Enforcement of foreign judgments and arbitral awards

How are judgments of foreign courts enforced? Is your jurisdiction party to the 1958 New York Convention?

Spain regularly recognises and enforces foreign judgments and arbitral awards.

As a member of the European Union, judgments in civil and commercial matters given in the courts of another EU member state are generally enforceable in the courts of Spain without retrial or re-examination of the merits of the case subject to the requirements and restrictions of the Regulation 1215/2012 of 12 December 2012 on Jurisdiction and the recognition and enforcement of judgments in civil and commercial matters (as amended). This applies in particular to United Kingdom judgments, although some uncertainties may arise in this connection due to the decision of the United Kingdom to exit the European Union and the ongoing negotiations between the European Union and the United Kingdom.

Judgments given in the courts of states with whom Spain does have a multilateral or bilateral treaty dealing with the mutual recognition and enforcement are recognised and enforced in Spain, subject to the requirements and restrictions of such treaties.

Judgments given in the courts of states with whom Spain does not have a multilateral or bilateral treaty that would contemplate a regime for recognition and enforcement are, in general, also recognised and enforced in Spain, subject to the requirements and restrictions of the Spanish 2000 Civil Proceedings Act and the 2015 International Legal Cooperation Act. These Spanish legal provisions and their interpretation by the Spanish Supreme Court:

Include a negative reciprocity requirement (ie, the Spanish government can decide not to grant such recognition if a certain state does not recognise Spanish judgments). Such decision requires express legislation to be passed, and so far no country has been excluded.

  • Allow the rejection of the recognition and enforcement of a foreign judgment if the contacts with the court of origin to the case submitted to such court were not sufficient. The test is normally satisfied when the foreign court of origin is the court to which the parties to a contract have voluntarily submitted;
  • allow the rejection of the recognition and enforcement of a foreign judgment contrary to forum public policy (public order). Damages granted by the court of origin when considered excessive from the point of view of Spanish law may be grounds for non-recognition or non-enforcement;
  • allow the rejection of the recognition and enforcement of a foreign judgment contrary to the due process clause of the Spanish law. Service of process in a manner not provided for in an international treaty when such a treaty is of application or with insufficient time to defend the claim may be grounds for non-recognition or non-enforcement; and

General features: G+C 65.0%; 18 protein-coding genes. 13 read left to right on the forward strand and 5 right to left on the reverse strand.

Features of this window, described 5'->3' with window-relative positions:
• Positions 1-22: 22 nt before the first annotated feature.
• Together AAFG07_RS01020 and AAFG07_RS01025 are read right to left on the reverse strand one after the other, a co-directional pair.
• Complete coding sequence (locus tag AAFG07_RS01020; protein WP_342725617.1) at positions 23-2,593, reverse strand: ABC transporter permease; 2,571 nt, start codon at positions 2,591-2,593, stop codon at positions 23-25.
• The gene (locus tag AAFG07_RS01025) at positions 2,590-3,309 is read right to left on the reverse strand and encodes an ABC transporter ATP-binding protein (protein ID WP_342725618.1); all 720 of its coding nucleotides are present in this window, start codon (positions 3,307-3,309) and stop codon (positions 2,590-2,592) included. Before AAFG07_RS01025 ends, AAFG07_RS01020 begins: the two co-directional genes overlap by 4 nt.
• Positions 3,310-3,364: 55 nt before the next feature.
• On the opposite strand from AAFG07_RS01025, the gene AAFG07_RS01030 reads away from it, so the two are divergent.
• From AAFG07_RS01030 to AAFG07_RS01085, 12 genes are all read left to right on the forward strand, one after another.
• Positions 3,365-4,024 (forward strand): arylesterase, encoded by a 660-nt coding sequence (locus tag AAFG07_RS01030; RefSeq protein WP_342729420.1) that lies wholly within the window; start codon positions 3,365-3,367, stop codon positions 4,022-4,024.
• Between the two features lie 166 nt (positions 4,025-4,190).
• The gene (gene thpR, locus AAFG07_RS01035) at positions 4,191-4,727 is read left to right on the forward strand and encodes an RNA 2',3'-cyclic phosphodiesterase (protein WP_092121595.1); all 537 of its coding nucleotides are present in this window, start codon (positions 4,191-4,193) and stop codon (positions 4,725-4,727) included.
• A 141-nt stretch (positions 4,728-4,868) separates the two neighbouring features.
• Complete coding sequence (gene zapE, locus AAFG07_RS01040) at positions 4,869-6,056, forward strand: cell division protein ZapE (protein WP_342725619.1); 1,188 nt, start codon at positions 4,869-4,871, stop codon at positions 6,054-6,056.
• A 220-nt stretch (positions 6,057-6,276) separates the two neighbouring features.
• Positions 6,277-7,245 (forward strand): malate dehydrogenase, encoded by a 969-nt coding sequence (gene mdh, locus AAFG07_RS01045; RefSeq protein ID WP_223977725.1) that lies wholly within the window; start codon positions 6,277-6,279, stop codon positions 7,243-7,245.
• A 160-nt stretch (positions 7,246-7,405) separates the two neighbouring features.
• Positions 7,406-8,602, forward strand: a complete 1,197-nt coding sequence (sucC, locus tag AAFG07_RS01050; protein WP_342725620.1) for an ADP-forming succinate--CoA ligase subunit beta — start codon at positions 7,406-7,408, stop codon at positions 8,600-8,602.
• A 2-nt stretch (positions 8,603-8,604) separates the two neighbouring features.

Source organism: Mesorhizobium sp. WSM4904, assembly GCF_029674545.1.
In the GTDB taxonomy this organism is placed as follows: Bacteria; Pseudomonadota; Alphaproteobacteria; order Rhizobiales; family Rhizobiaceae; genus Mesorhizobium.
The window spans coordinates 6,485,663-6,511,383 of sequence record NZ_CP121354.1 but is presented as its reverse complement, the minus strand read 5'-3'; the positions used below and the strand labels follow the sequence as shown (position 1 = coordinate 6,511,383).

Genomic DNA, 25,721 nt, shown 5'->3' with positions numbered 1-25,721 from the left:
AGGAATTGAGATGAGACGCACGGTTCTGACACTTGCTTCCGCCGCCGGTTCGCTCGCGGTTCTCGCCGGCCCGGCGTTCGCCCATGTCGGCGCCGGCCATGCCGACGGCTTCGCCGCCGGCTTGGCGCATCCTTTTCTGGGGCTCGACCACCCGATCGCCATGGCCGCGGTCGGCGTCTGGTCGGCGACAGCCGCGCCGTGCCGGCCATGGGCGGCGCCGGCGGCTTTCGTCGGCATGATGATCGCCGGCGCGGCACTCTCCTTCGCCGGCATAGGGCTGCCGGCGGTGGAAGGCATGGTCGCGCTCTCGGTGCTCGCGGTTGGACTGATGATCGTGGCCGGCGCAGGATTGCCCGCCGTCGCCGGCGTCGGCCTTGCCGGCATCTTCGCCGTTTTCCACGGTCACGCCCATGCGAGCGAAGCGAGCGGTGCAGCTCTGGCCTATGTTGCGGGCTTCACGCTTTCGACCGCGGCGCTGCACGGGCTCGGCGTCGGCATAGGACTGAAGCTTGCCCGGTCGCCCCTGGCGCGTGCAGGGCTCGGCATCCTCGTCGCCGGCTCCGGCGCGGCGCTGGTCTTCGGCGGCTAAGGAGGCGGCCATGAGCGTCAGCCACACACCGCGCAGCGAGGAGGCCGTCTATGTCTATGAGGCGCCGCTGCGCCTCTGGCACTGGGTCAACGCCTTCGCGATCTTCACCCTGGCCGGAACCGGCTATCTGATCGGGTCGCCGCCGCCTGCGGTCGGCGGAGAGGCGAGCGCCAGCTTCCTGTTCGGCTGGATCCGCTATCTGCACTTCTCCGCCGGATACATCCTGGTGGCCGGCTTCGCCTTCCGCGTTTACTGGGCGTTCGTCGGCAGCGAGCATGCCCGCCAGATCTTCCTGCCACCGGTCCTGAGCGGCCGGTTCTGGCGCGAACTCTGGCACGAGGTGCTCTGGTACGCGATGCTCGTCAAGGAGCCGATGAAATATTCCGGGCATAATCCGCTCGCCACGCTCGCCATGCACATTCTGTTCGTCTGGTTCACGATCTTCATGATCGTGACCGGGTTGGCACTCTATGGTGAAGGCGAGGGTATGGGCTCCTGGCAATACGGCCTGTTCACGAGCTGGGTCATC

• allow the rejection of the recognition and enforcement of a foreign judgment if such judgment is not contained in a solemn public document known as a writ of execution or the subject matter of the judgment is included in the matters over which Spanish courts have exclusive jurisdiction.

Spain is a state party to the 1958 New York Convention on the Recognition and Enforcement of Foreign Arbitral Awards, which in Spain has an erga omnes effect.

Taxes and payment restrictions

Taxes

What taxes may apply to aviation-related lease payments, loan repayments and transfers of aircraft? How may tax liability be lawfully minimised?

Although the tax aspects of aircraft finance transactions must be analysed on a case-by-case basis, in general terms lease payments, loan repayments and transfers of aircraft are generally tax exempt when they relate to aircraft that are chiefly operated for international commercial flights. However, despite being tax exempt, the parties are still obliged to submit certain tax filings with the Spanish tax authorities before such transactions can be recorded. Furthermore, particular attention should be paid when an aircraft is transferred while being in Spanish territory, because VAT at a rate of 21 per cent could be triggered under certain circumstances.

Exchange control

Are there any restrictions on international payments and exchange controls in effect in your jurisdiction?

Subject to applicable sanctions dictated by the Spanish authorities, the European Union or the United Nations, there are no particular restrictions on international payments in Spain. Spanish exchange control provisions merely mandate that certain formal requirements are complied with by the payor when making payments abroad. Normally payments are made through financial entities. As in other EU member states, prior information or authorisation requirements are in place when payment is to be made in cash or similar payment instruments.

Default interest

Are there any limitations on the amount of default interest that can be charged on lease or loan payments?